Loni Bordoloi Pazich, program director at the Teagle Foundation, said that she anticipated students at liberal arts colleges would be receptive to online or hybrid courses, provided they were done well. She said the projects had demonstrated that engaging with technology had not diminished quality, and in many cases had improved colleges’ offerings.

Faculty members who took part in the program said that instruction about online learning had improved their understanding of pedagogy in face-to-face environments, too. Faculty attitudes to technology were also shown to improve following exposure to it, the report found -- a finding echoed in Inside Higher Ed’s survey of faculty attitudes on technology.

Some projects reviewed in the report were more successful than others. In one project, six liberal arts colleges formed a consortium called the Midwest Hybrid Learning Consortium. Its aim was to collaboratively develop teaching and learning resources. While the project was successful in pairing faculty from different institutions to create resources and share ideas, a bigger aim of creating online courses that could be run by one institution and delivered to students at all colleges in the consortium never came to pass.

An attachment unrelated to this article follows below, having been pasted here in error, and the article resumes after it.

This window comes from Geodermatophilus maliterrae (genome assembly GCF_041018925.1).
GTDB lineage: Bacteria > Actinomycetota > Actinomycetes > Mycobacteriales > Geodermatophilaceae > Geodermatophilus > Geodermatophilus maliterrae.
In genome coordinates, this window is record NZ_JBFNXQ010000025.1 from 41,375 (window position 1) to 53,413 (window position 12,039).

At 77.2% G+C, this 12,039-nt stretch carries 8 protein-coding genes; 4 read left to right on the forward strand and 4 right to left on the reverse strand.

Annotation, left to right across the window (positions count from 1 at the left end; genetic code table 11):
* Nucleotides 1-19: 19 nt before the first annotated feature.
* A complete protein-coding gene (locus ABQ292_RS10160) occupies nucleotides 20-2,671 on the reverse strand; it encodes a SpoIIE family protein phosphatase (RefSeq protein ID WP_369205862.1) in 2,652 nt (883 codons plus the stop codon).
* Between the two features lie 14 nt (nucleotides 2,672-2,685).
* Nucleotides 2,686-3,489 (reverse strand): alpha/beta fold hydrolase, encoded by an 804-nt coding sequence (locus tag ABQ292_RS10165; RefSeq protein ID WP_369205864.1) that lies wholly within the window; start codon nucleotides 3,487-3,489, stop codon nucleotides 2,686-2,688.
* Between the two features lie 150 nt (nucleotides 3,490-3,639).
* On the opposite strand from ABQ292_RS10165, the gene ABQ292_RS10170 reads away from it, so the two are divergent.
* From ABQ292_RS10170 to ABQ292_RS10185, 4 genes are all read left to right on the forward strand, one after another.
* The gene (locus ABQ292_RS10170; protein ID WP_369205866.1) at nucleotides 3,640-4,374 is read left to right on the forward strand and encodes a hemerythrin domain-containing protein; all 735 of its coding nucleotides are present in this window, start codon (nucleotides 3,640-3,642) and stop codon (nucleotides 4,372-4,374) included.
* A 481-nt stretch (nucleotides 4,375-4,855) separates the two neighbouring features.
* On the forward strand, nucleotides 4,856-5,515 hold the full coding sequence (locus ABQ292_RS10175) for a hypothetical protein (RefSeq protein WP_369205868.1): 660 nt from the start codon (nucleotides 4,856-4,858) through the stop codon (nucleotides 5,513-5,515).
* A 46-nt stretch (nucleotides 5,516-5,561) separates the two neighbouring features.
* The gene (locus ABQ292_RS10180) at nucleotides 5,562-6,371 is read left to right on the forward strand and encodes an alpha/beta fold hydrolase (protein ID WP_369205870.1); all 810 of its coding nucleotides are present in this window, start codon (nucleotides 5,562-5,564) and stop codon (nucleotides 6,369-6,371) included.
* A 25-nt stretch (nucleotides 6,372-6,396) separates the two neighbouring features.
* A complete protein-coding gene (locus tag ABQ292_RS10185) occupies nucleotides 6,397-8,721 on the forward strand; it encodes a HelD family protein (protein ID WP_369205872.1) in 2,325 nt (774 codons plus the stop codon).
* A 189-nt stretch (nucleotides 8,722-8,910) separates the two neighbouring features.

“It was a bridge too far,” said Barry Bandstra, professor of religion at Hope College in Michigan, and principal investigator on the Midwest project. Some institutions in the consortium were “just fundamentally opposed to online instruction,” he said.

One of the issues highlighted in the report is that students may not want to take courses offered by institutions that aren’t their own. But Bandstra said that when he talked to students, they welcomed the idea. “It’s primarily the faculty, and probably also the academic administrators, that are holding back the innovation.”

But not all projects suffered this issue. The Texas Learning Consortium, which consists of five private universities in Texas, was extremely successful in developing courses that could be offered to students from other institutions, Kurzweil said. The TLC created courses in Portuguese, Chinese, German, French and Spanish. These courses were taught face-to-face at one institution but included an option for distance learning for students from other institutions.